do birds of paradise like sun or shade

PRO TIP: Trim away older leaves on the Bird of Paradise, as they droop over time and develop more splits. New leaves always emerge from the center and keep the plant full and balanced.

The Bird of Paradise (Strelitzia nicolai) boasts a stunning display of large tropical leaves that in the wilds of southern Africa can reach up to 20 tall! In human spaces, theyre more likely to stand anywhere from 3’- 8’ tall, but still rank among most houseplant fans favorites due to the remarkable size of their rich foliage.

Choose a location for your Bird of Paradise away from air vents and drafts where the plant will get at least four hours of southern, western, or eastern exposure. Though they can tolerate medium light conditions, the Bird of Paradise will not thrive long-term without adequate sunlight, so we always recommend placing them in bright light.

If you are unsure about lighting conditions in your home or office, we have a guide for how to measure light in your space.

Bird of Paradise plants are often confused with banana plants, but while bananas have a spiral leaf growth pattern, Bird of Paradise plants have an alternate leaf growth pattern.

PRO TIP: In the winter months when less sunlight is available due to the elliptical orbit of the sun, Birds of Paradise go through a “resting” period and require less water. October – February you can dial back the amount of water given provided you don’t have the plant near a dry heat source. In general it is better to adjust the amount of water given rather than the frequency of watering.

Always be sure to assess your plant’s watering needs upon receiving it. Before giving your plant a drink, it is best to check the moisture level in the soil first to ensure it isn’t moist right beneath the surface. A soil probe is a very handy tool for both checking the soil moisture deep within a planter and can also be used to aerate overly wet soil.

Birds of Paradise enjoy moist (but not soggy) soil, and being allowed to dry out slightly between waterings. Try not to let the soil dry completely through the pot, but also avoid overwatering. Allow the top 2″ – 3″ of the soil to become dry between waterings, but below that should remain moist. These plants do particularly well in our self watering containers.

The splits in the leaves of the Bird of Paradise are natural, and allow light to access the lower portion of the plant. Keep your plant away from drafts, and apply extra humidity with a humidifier, pebble tray, or mister to keep the splitting to a minimum.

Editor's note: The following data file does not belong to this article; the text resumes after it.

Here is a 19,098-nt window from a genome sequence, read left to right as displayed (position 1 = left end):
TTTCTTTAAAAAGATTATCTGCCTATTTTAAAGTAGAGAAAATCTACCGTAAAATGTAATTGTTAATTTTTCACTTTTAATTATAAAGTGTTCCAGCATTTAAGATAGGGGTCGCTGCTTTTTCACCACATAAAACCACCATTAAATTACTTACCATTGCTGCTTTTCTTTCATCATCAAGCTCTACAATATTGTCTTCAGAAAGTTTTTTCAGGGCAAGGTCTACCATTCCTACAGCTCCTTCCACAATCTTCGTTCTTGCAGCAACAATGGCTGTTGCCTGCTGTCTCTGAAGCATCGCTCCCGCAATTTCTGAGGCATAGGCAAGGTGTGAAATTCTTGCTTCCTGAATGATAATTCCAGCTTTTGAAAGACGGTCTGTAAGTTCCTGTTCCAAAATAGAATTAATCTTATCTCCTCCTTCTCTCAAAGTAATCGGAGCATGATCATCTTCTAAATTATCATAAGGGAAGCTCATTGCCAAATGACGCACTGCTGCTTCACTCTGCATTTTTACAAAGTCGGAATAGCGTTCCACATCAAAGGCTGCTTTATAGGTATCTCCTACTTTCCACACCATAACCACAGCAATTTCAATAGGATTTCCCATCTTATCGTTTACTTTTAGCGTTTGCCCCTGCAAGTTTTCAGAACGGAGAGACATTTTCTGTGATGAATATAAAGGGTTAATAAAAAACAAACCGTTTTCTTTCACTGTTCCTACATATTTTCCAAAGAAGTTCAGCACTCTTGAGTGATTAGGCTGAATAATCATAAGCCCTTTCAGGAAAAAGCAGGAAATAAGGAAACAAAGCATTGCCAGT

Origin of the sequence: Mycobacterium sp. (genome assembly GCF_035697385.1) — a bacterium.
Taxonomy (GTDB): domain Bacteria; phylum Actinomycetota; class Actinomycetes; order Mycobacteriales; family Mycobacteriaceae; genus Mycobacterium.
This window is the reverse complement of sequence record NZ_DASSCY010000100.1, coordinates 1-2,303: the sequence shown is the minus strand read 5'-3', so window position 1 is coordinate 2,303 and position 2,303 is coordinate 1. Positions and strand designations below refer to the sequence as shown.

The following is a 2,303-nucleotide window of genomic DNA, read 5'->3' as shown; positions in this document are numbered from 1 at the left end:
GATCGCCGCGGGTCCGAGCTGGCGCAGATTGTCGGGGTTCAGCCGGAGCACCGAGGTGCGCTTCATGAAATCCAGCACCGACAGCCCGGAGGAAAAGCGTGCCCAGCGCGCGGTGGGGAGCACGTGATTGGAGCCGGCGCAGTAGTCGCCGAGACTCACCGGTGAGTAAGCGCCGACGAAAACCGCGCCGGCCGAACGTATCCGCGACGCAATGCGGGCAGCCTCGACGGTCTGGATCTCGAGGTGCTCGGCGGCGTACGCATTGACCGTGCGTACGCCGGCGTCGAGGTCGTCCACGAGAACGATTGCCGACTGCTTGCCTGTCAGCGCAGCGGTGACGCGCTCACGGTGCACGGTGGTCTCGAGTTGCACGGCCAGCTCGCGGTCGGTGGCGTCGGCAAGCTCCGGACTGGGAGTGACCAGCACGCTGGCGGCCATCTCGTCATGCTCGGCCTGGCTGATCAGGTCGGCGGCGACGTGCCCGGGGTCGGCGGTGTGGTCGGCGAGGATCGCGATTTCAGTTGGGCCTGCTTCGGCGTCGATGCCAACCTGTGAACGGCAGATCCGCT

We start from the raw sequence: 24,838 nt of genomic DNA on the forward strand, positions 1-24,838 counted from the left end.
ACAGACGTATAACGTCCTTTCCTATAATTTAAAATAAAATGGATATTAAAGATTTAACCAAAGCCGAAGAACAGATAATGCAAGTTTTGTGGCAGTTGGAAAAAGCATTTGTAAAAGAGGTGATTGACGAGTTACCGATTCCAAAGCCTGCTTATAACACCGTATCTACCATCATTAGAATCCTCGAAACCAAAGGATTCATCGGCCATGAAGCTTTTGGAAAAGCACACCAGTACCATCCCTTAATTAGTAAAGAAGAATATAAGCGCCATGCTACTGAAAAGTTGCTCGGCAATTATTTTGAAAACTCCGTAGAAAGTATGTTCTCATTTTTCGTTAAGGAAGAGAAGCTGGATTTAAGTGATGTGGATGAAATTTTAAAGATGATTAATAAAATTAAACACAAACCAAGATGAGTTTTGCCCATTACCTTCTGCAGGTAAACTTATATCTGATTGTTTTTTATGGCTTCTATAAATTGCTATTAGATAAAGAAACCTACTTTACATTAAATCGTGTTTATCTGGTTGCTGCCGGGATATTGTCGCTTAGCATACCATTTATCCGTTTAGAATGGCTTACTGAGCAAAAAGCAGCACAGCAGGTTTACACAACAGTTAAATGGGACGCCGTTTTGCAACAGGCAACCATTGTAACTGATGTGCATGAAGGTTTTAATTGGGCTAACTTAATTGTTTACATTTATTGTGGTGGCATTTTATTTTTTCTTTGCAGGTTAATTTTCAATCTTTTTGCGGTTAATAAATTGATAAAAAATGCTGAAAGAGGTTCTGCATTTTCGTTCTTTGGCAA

Rotate your plant periodically to ensure even growth on all sides and dont be afraid to prune discolored or broken leaves. It is important to dust the leaves of Bird of Paradise plants often so the plant can photosynthesize efficiently. To dust, use a mister and microfiber cloth to throughly wipe down each leaf and take the opportunity to inspect the undersides of the foliage to keep an eye out for pests.

Note if you are using a container made from organic materials to pot your Bird of Paradise in, we highly recommend using a waterproof saucer underneath to protect your floors, as humidity may accumulate beneath the pot and can damage wood floors and carpeting.

Remember each plant is a unique living thing and may have varying needs, especially in their individual locations. Pay attention to the condition of your Bird of Paradise and its watering needs and you will have a long and happy relationship.

Common Problems with Growing Birds of Paradise

Although the Bird of Paradise is a pest-free, easy-going plant, spider mite infestations can occur. Use weekly sprays of a natural pesticide, such as neem oil, and routine plant cleanings to eradicate pests as soon as they emerge.

SYMPTOM: Splits along leaf margins; CAUSE: Adaptive measure taken normally to help the plant withstand strong winds in its natural environment